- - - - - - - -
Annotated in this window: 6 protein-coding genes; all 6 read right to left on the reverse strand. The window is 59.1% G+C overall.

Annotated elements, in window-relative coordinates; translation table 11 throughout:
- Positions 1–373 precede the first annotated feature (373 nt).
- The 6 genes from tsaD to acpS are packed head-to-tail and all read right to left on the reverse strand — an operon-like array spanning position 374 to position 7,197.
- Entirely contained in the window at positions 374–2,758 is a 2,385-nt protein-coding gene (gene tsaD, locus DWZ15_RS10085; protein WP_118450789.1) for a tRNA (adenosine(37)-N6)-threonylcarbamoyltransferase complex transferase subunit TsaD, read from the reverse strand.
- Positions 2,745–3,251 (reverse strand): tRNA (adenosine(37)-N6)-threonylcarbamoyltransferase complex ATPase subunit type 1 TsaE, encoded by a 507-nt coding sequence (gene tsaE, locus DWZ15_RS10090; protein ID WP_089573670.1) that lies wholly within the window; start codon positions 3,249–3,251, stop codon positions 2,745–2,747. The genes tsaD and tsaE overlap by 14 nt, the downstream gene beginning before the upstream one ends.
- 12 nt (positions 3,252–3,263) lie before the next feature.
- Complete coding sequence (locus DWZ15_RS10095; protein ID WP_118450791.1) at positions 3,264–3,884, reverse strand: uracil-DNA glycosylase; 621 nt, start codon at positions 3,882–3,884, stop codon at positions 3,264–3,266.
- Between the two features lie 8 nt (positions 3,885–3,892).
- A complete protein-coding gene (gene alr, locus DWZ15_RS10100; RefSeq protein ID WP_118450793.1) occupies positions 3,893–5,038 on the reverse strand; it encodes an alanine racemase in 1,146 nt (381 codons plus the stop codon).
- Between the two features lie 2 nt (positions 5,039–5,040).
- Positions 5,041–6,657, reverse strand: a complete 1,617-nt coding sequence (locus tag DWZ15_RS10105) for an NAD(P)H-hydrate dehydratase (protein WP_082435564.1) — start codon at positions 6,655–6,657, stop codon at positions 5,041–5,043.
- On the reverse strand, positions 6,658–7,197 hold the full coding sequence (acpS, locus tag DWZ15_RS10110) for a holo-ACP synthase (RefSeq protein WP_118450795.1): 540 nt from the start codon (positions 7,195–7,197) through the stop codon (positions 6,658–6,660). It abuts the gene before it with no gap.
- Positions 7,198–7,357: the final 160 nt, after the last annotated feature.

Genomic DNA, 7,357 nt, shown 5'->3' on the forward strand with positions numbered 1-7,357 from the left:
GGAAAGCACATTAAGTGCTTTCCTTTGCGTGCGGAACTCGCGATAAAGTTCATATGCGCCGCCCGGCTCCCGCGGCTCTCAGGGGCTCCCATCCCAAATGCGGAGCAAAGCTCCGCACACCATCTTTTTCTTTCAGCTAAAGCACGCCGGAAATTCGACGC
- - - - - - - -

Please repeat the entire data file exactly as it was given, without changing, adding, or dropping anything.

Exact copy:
Annotated in this window: 6 protein-coding genes; all 6 read right to left on the reverse strand. The window is 59.1% G+C overall.

Annotated elements, in window-relative coordinates; translation table 11 throughout:
- Positions 1–373 precede the first annotated feature (373 nt).
- The 6 genes from tsaD to acpS are packed head-to-tail and all read right to left on the reverse strand — an operon-like array spanning position 374 to position 7,197.
- Entirely contained in the window at positions 374–2,758 is a 2,385-nt protein-coding gene (gene tsaD, locus DWZ15_RS10085; protein WP_118450789.1) for a tRNA (adenosine(37)-N6)-threonylcarbamoyltransferase complex transferase subunit TsaD, read from the reverse strand.
- Positions 2,745–3,251 (reverse strand): tRNA (adenosine(37)-N6)-threonylcarbamoyltransferase complex ATPase subunit type 1 TsaE, encoded by a 507-nt coding sequence (gene tsaE, locus DWZ15_RS10090; protein ID WP_089573670.1) that lies wholly within the window; start codon positions 3,249–3,251, stop codon positions 2,745–2,747. The genes tsaD and tsaE overlap by 14 nt, the downstream gene beginning before the upstream one ends.
- 12 nt (positions 3,252–3,263) lie before the next feature.
- Complete coding sequence (locus DWZ15_RS10095; protein ID WP_118450791.1) at positions 3,264–3,884, reverse strand: uracil-DNA glycosylase; 621 nt, start codon at positions 3,882–3,884, stop codon at positions 3,264–3,266.
- Between the two features lie 8 nt (positions 3,885–3,892).
- A complete protein-coding gene (gene alr, locus DWZ15_RS10100; RefSeq protein ID WP_118450793.1) occupies positions 3,893–5,038 on the reverse strand; it encodes an alanine racemase in 1,146 nt (381 codons plus the stop codon).
- Between the two features lie 2 nt (positions 5,039–5,040).
- Positions 5,041–6,657, reverse strand: a complete 1,617-nt coding sequence (locus tag DWZ15_RS10105) for an NAD(P)H-hydrate dehydratase (protein WP_082435564.1) — start codon at positions 6,655–6,657, stop codon at positions 5,041–5,043.
- On the reverse strand, positions 6,658–7,197 hold the full coding sequence (acpS, locus tag DWZ15_RS10110) for a holo-ACP synthase (RefSeq protein WP_118450795.1): 540 nt from the start codon (positions 7,195–7,197) through the stop codon (positions 6,658–6,660). It abuts the gene before it with no gap.
- Positions 7,198–7,357: the final 160 nt, after the last annotated feature.

Genomic DNA, 7,357 nt, shown 5'->3' on the forward strand with positions numbered 1-7,357 from the left:
GGAAAGCACATTAAGTGCTTTCCTTTGCGTGCGGAACTCGCGATAAAGTTCATATGCGCCGCCCGGCTCCCGCGGCTCTCAGGGGCTCCCATCCCAAATGCGGAGCAAAGCTCCGCACACCATCTTTTTCTTTCAGCTAAAGCACGCCGGAAATTCGACGC